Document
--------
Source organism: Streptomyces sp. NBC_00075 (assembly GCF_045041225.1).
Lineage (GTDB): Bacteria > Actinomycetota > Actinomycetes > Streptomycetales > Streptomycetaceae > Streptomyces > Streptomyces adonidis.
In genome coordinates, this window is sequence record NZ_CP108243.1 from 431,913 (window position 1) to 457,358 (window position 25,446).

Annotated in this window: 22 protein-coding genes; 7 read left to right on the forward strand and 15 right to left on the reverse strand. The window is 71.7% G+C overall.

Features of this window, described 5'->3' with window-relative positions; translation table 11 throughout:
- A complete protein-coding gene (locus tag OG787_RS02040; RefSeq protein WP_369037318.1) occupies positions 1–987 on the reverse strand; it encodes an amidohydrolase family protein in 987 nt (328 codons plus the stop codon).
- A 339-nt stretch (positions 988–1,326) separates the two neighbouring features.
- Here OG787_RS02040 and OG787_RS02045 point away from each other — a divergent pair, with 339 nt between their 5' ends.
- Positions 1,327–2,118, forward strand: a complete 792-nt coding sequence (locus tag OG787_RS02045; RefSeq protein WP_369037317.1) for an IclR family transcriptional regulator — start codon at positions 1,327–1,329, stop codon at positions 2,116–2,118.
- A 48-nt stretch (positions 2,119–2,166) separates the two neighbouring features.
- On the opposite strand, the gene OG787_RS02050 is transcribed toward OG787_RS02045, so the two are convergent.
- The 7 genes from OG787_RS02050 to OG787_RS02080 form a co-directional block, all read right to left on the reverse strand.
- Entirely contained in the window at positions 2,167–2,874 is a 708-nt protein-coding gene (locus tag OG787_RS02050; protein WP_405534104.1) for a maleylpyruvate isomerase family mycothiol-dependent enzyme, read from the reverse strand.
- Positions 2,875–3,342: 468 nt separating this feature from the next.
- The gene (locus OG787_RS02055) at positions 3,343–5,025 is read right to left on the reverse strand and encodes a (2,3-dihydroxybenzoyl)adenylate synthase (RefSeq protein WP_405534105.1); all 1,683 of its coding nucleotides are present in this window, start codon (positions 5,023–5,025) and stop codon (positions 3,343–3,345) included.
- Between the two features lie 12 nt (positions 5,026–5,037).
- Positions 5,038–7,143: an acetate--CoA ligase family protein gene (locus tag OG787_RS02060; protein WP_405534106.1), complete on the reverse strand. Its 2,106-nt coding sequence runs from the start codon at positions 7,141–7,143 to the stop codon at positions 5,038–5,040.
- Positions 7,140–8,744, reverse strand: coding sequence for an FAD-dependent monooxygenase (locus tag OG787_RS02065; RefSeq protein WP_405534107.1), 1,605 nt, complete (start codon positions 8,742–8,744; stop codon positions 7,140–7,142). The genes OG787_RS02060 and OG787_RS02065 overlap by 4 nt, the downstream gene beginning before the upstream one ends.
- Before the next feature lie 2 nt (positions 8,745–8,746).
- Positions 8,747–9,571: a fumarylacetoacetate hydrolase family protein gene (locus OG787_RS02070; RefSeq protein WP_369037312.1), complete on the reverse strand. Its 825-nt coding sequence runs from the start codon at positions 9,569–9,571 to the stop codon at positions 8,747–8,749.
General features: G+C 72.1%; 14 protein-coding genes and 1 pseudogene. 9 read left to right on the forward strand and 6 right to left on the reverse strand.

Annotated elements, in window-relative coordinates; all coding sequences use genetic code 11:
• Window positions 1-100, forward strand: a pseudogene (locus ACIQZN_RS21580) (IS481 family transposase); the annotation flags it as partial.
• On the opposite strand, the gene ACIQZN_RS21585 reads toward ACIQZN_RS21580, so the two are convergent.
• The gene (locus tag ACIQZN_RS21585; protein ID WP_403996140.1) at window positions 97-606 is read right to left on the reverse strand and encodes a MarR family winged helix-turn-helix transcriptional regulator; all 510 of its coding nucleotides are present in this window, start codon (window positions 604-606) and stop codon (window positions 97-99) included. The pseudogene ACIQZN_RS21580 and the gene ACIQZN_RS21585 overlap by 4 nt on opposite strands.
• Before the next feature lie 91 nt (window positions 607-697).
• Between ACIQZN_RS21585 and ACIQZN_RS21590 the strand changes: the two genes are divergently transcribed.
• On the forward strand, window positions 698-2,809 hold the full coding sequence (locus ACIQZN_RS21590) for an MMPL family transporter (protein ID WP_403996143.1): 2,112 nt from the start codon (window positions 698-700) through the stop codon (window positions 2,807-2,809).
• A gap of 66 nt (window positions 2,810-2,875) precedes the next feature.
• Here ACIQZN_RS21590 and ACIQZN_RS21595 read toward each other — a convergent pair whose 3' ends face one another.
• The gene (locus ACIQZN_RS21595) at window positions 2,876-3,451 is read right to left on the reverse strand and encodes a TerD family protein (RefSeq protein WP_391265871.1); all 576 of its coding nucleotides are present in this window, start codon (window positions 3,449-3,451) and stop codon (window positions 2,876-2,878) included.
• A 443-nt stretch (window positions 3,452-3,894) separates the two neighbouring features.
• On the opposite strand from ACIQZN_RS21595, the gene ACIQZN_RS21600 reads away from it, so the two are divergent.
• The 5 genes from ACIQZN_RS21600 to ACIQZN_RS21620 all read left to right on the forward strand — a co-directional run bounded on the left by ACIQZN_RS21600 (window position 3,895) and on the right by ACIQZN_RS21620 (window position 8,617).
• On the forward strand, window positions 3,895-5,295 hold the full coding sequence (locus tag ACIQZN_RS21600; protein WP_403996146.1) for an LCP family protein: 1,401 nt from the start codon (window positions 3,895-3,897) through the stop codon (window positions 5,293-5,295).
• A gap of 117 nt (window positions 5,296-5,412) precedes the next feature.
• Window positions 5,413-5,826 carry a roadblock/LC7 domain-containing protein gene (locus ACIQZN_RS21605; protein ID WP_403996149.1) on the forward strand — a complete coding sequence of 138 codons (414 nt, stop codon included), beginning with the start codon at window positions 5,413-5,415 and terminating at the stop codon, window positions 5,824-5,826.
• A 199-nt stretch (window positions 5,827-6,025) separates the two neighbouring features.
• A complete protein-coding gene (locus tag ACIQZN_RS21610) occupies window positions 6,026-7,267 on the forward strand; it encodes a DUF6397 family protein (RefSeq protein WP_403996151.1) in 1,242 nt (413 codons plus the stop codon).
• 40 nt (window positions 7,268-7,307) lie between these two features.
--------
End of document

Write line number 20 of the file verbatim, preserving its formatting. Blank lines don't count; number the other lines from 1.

- Positions 8,747–9,571: a fumarylacetoacetate hydrolase family protein gene (locus OG787_RS02070; RefSeq protein WP_369037312.1), complete on the reverse strand. Its 825-nt coding sequence runs from the start codon at positions 9,569–9,571 to the stop codon at positions 8,747–8,749.